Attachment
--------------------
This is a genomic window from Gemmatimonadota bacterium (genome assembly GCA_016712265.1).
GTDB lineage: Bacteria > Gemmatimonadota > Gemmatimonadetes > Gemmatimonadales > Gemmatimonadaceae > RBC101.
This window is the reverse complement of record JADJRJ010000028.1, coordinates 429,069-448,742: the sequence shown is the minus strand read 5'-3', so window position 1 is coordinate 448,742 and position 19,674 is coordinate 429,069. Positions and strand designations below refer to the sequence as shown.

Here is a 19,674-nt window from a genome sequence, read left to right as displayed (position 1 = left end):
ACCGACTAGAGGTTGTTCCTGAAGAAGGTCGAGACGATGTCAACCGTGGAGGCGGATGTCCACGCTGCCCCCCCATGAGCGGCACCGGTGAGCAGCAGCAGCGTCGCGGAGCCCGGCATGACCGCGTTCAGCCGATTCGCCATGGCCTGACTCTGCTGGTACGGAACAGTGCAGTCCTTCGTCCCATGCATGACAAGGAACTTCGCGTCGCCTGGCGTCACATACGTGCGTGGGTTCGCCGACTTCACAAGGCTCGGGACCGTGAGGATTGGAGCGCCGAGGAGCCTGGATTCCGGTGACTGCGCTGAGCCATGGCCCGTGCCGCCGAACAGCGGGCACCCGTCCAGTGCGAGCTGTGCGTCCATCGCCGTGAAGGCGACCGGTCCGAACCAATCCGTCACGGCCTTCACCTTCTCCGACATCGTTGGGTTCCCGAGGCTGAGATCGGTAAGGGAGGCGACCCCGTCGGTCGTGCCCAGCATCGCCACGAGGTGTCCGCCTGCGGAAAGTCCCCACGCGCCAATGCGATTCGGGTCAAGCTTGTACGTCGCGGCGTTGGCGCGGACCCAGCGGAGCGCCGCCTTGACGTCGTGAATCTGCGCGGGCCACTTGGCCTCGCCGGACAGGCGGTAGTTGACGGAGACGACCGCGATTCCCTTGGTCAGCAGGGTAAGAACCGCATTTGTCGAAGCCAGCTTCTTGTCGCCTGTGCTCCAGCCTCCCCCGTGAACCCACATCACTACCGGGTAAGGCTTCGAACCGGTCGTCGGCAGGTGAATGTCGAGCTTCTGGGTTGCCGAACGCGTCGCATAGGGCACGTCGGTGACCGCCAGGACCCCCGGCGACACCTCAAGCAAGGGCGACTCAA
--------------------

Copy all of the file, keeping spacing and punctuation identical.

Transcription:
This is a genomic window from Gemmatimonadota bacterium (genome assembly GCA_016712265.1).
GTDB lineage: Bacteria > Gemmatimonadota > Gemmatimonadetes > Gemmatimonadales > Gemmatimonadaceae > RBC101.
This window is the reverse complement of record JADJRJ010000028.1, coordinates 429,069-448,742: the sequence shown is the minus strand read 5'-3', so window position 1 is coordinate 448,742 and position 19,674 is coordinate 429,069. Positions and strand designations below refer to the sequence as shown.

Here is a 19,674-nt window from a genome sequence, read left to right as displayed (position 1 = left end):
ACCGACTAGAGGTTGTTCCTGAAGAAGGTCGAGACGATGTCAACCGTGGAGGCGGATGTCCACGCTGCCCCCCCATGAGCGGCACCGGTGAGCAGCAGCAGCGTCGCGGAGCCCGGCATGACCGCGTTCAGCCGATTCGCCATGGCCTGACTCTGCTGGTACGGAACAGTGCAGTCCTTCGTCCCATGCATGACAAGGAACTTCGCGTCGCCTGGCGTCACATACGTGCGTGGGTTCGCCGACTTCACAAGGCTCGGGACCGTGAGGATTGGAGCGCCGAGGAGCCTGGATTCCGGTGACTGCGCTGAGCCATGGCCCGTGCCGCCGAACAGCGGGCACCCGTCCAGTGCGAGCTGTGCGTCCATCGCCGTGAAGGCGACCGGTCCGAACCAATCCGTCACGGCCTTCACCTTCTCCGACATCGTTGGGTTCCCGAGGCTGAGATCGGTAAGGGAGGCGACCCCGTCGGTCGTGCCCAGCATCGCCACGAGGTGTCCGCCTGCGGAAAGTCCCCACGCGCCAATGCGATTCGGGTCAAGCTTGTACGTCGCGGCGTTGGCGCGGACCCAGCGGAGCGCCGCCTTGACGTCGTGAATCTGCGCGGGCCACTTGGCCTCGCCGGACAGGCGGTAGTTGACGGAGACGACCGCGATTCCCTTGGTCAGCAGGGTAAGAACCGCATTTGTCGAAGCCAGCTTCTTGTCGCCTGTGCTCCAGCCTCCCCCGTGAACCCACATCACTACCGGGTAAGGCTTCGAACCGGTCGTCGGCAGGTGAATGTCGAGCTTCTGGGTTGCCGAACGCGTCGCATAGGGCACGTCGGTGACCGCCAGGACCCCCGGCGACACCTCAAGCAAGGGCGACTCAA